Pride Month Spotlight: Dartmouth's John Speicher, Fontbonne's Anh Nguyen
Dartmouth’s John Speicher and Fontbonne University’s Anh Nguyen wrote the final chapters in their respective college athletics careers this spring, with both graduating seniors completing their undergraduate studies.
Looking back on their years of collegiate tennis, both penned essays for outsports.com discussing their experiences.
Speicher, who came out privately during his freshman year in 2017, came out publicly—and to his teammates—three years later as a senior.
“While I loved having such a close team, I felt like they didn’t really know me,” he wrote on outsports.com, discussing the earlier part of his college career. “There was always a little bit of distance that I kept between us. I never actively tried to act straight or hide things, but I wasn’t forthcoming with the truth.”
The 22-year-old, who notched several ITF World Tennis Tour match wins during his time as a student-athlete, began to feel the effects of that on the tennis court. He eventually sought help from his school’s sports psychologist, who helped him realize that coming out might be the best way forward.
“I thought facing that fear would allow me to play with more freedom on the court,” he continued.
“Tennis is such a mental sport and confidence is everything. To be able to trust your game and shots in the big moments is critical, and when you’re doubting yourself and lacking confidence off the court, it’s easy to let that affect you on the court.”
After sharing an Instagram post on National Coming Out Day in October of 2020, he was relieved to get supportive messages from friends, family and teammates.
While he was only able to play one match as an openly gay athlete, due to the pandemic, Speicher says he is happier now, and living a more authentic life. He hopes his story will increase the visibility of gay athletes, particularly in men’s tennis.
After graduating with a degree in neuroscience, he plans to work and gain clinical experience before eventually attending physician’s assistant school.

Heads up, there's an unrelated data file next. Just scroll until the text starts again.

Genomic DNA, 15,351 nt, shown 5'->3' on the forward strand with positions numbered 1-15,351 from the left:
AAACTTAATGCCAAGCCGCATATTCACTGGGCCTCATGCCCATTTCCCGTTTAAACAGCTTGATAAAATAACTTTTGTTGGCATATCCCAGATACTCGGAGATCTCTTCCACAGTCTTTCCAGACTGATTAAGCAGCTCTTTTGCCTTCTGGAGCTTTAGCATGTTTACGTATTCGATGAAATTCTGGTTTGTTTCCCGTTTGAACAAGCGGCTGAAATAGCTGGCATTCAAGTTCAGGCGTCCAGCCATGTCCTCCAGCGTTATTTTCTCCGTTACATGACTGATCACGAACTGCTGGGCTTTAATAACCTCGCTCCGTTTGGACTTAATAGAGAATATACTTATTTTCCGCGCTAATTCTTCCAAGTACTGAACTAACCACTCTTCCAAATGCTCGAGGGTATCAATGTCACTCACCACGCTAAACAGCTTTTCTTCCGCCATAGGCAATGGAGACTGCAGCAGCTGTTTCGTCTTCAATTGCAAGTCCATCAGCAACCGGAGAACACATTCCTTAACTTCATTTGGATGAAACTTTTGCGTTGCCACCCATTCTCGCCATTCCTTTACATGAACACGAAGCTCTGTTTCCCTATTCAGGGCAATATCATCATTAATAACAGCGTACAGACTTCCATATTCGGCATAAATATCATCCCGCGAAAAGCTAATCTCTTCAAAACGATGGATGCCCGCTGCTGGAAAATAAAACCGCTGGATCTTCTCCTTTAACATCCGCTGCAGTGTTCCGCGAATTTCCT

Nguyen signed his letter of intent for Division III Fontbonne in 2018, as an openly gay athlete. While the tennis player and track athlete had to wrestle with the decision to attend a Catholic university, he discovered a welcoming community when he arrived in St. Louis, including a small community of LGBTQ+ athletes.
“There are stereotypes when it comes to colleges with religious affiliations and this leads to a lot of fear for how a gay athlete would fit in,” he explained in his outsports.com essay.
After being warmly welcomed, Nguyen developed strong relationships with his teammates, coaches, and the larger athletics staff. Later, Fontbonne’s athletic department participated in the NCAA D-III “OneTeam” program to support the LGBTQ+ community and started ally groups on campus.
“It’s the people who make up a university, not the other way around,” wrote Nguyen, who was also a member of the school’s Student-Athlete Inclusion and Diversity Committee, “and I was glad the people there were open-minded and supportive of my sexuality and who I am.”
While the Fontbonne men’s tennis program was cut during the COVID-19 pandemic, Nguyen remained a part of the school’s athletic department by competing with the track and field team his senior year. The 21-year-old graduated with a bachelor’s degree in business management and leadership, and plans to attend the University of Florida—home of the 2021 NCAA men’s tennis team champions—to complete a master’s degree in communications.
Pride: Andrew WalkerJune 07, 2021To celebrate Pride Month, USTA.com, in conjunction with the USTA’s Diversity and Inclusion (D&I) Department and Partners Business Resource Group (BRG) is spotlighting USTA administrators who are members of the LGBTQ+ community and the role that they play in making tennis a welcoming space for all. Up next in the series is Andrew Walker, Deputy Chief Umpire of the US Open. Read More
Pride: Speicher, NguyenJune 04, 2021Graduating seniors John Speicher and Anh Nguyen both penned essays for outsports.com, detailing their respective experiences as college athletes at Division I Dartmouth and Division III Fontbonne University. Read More
Love, Lead: Be OpenJune 04, 2021This Pride Month, we revisit a powerful video vignette from our 2020 "Be Open" campaign. With footage from the 2019 US Open Pride event, held at the USTA Billie Jean King National Tennis Center, it features some of the most prominent trailblazers in the LGBTQ+ tennis community, including King. Read More